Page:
A phenomenon when qualities of the entity are not due to qualities of its parts but as the result of interactions between them.

Complex systems often display some forms of emergence and usual examples are taken from nature (waves, snowflakes, insects' colonies) or from social sphere (stock exchange, works of art). Games are notorious for their emergent properties as rules are usually simple, but their interactions weave out new perceived entities. You can find some emergent qualities also in music, even at the very basic level of physics of sound.

Some games are based on emergence, but it's not always the case as some rely more on pre-defined content that is interactively discovered by players during the game. Game scholar Jesper Juul calls that type 'games of progression' although it doesn't fit music games that well.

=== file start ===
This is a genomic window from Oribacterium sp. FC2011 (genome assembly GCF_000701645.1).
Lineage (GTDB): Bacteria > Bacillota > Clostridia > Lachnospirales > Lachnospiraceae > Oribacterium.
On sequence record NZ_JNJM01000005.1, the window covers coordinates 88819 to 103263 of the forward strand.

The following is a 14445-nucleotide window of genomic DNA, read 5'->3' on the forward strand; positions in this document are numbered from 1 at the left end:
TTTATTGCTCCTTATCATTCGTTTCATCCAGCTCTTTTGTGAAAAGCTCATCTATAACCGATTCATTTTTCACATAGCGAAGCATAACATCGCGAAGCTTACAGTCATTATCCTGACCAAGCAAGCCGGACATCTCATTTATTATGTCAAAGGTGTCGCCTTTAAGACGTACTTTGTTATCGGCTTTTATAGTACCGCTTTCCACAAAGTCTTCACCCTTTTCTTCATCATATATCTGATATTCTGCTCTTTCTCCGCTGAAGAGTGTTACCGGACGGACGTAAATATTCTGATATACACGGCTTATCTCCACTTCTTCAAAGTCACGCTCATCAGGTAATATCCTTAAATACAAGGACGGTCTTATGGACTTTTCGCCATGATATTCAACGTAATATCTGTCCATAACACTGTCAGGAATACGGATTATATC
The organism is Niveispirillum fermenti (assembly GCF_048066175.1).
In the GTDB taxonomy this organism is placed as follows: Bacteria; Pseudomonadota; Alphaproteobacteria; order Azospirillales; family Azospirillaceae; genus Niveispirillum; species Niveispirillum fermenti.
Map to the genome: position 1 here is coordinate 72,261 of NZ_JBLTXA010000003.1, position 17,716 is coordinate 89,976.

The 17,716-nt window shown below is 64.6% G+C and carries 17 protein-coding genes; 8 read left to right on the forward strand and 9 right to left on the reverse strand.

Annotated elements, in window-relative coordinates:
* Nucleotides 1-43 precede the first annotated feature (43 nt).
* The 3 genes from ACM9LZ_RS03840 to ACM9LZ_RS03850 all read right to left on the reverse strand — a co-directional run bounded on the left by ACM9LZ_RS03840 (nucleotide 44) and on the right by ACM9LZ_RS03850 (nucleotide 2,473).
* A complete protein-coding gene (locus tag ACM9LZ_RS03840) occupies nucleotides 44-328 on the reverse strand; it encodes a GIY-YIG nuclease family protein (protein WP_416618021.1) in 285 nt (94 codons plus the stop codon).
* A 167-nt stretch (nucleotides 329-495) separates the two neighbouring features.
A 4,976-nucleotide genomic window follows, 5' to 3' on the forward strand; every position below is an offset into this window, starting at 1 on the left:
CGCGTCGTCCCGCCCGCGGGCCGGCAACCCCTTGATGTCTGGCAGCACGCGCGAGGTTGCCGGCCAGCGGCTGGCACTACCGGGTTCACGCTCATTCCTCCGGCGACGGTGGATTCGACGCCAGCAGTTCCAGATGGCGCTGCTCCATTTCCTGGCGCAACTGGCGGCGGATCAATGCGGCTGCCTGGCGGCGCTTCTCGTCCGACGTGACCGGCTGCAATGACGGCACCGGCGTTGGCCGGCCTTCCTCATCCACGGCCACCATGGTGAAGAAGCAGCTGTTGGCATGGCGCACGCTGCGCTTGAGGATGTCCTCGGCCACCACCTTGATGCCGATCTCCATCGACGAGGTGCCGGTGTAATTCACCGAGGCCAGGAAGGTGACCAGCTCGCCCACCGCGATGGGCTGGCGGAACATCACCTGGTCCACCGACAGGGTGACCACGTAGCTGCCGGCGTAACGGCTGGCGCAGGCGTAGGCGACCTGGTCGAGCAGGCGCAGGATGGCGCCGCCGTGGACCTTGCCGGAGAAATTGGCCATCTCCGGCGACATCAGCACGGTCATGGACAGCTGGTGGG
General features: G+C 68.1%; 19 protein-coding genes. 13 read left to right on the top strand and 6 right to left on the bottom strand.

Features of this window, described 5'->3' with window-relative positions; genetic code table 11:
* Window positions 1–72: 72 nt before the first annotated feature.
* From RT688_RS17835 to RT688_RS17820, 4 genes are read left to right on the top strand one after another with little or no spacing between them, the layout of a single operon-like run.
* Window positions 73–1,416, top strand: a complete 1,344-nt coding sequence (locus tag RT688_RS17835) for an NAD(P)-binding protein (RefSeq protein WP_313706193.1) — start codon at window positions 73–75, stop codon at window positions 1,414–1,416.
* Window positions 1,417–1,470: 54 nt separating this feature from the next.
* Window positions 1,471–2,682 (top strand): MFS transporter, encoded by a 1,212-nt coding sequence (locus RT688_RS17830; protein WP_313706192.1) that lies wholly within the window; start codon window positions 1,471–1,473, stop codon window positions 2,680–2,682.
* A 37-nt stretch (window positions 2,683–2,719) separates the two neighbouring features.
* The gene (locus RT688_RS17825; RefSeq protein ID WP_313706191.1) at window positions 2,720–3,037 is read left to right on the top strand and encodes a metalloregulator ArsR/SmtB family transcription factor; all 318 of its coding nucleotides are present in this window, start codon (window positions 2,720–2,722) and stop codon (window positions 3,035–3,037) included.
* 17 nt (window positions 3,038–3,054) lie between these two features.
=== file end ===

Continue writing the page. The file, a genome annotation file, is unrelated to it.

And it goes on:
Because of the relative lack of pre-defined content, it's harder to treat games of emergence as authored pieces (usually 'algorithms' don't receive copyright protection), and at the same time this type of game requires extensive testing to yield satisfactory results.

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